The point of the rainbow should be that all colors are welcome
I was recently asked this question by someone who genuinely loves and cares about me but perceives that my behavior, social media commentary and the subjects I publicly obsess over all seem to be gay and gay-focused.
The contrarian in me wanted to flip my hair, bat my eyelashes and twirl while asking, “Whatever do you mean?” to force them to articulate the stereotypes on which they were judging me. I didn’t. Because it’s a fair question, from a certain point of view. And I actually do it on purpose.
The real answer to the question is, “Well, it shouldn’t matter.” That’s why I do it. There is no such thing as “too gay” or “not gay enough,” despite what straight people — and more importantly, many within the LGBT community — seem to think at times when judging us or each other. I am extremely fortunate to live in a community in a city where I can feel safe and comfortable to be as gay as I want. I camp up and play into gay stereotypes because I can; not every member of our community is so lucky.
If I’m being honest, I often push my public gay persona (especially across social media) far beyond my typical behavior in person. In a one-on-one conversation, 50 yards of taffeta don’t actually fly out of my mouth. I don’t own a lip gloss, and I don’t have a thing for Cher, Madonna or even (gasp!) Barbra.
But what if I did? At times I am likely to get caught singing “Defying Gravity” entirely too loudly in the car with the windows rolled down, and in a group of more than five with Beyoncé playing in a bar, I will make a weird, angry dance face and try in vain to pop my non-existent booty. Sometimes, I check just enough boxes for an accurate assumption of gay to be made, and other times I fill all the boxes with so much glitter and rainbows the gayness is just impossible to ignore.
Because I can. Because it was an incredibly long journey to grow through the misconceptions I was taught about what it means to “be a man” and masculinity being a prize above all others. Because the point of the rainbow should be that all colors are welcome. Whether you are a lumberjack sports bar enthusiast or the pranciest of makeup queens, gay should only ever mean what you want it to mean.
Most of the stereotypes that lead an outsider to assume someone is gay are based in an archaic model where the only known homosexuals were those who couldn’t “pass.” The queers. Those who were light in the loafers. The most obvious among us have always been on the frontlines because they have no choice but to be proud because based on a series of massive generalizations, the rest of us can see it.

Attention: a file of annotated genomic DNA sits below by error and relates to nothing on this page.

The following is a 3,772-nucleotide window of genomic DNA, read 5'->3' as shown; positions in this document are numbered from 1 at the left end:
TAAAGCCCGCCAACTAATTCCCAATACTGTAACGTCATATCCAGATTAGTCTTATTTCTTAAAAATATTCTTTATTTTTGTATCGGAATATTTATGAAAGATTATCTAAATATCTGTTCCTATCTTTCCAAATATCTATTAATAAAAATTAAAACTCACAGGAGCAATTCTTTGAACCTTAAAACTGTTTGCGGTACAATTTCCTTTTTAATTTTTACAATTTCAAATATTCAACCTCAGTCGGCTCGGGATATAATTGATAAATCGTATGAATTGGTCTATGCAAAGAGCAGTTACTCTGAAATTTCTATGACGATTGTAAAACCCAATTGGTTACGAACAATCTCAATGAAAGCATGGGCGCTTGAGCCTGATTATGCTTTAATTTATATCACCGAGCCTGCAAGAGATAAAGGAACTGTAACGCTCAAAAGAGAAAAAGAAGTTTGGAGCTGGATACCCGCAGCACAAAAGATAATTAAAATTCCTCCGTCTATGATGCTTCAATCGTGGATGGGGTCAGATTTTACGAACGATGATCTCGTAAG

The problem with these assumptions today is that they’re insulting to everyone. Looking at someone’s behavior or interests and making a decision about what kind of sex they like should be deemed ludicrous at this point. It’s insulting to suggest you can’t be gay and masculine, and it’s equally insulting to suggest that you can’t be feminine — or just interested in traditionally feminine hobbies, careers or subjects — and be straight. Neither should be better or worse.They should just be.
For me, living publicly, and sometimes flamboyantly, gay is one of the small things I can do to be part of publicly challenging the idea that any of the stereotypes used to make the gay assumption are negative. For those who are concerned they might “come off gay” or seem “too gay” or live in a part of our country where it could be dangerous to be so — seeing the examples of those of us who are loudly, proudly and exuberantly gay, according to all of the stereotypical boxes — can serve as an example that any point on the spectrum should be awesome and accepted, even if that isn’t the case where they are.
Yes, sometimes, I’m super gay. I talk about being gay, I talk about things I care about based on my perspective and experience as a gay man, and I care greatly about gay issues and gay politics. Some of the other “gay” things I like, well they really aren’t that gay if you stop using ridiculous metrics like my love for musical theater, pop music and Speedos as a basis for seeing sexuality in so many things that have absolutely nothing to do with it. (Even though you happen to be right in my case.)
So no, I don’t have to be that gay. But I choose to be because there’s absolutely nothing wrong with any of it. So why on earth not?
Former Dallasite Emerson Collins is an actor, producer and blogger based in Los Angeles. Follow him on Twitter @ActuallyEmerson and find him on Facebook at EmersonCollinsOfficial.
This article appeared in the Dallas Voice print edition March 14, 2014.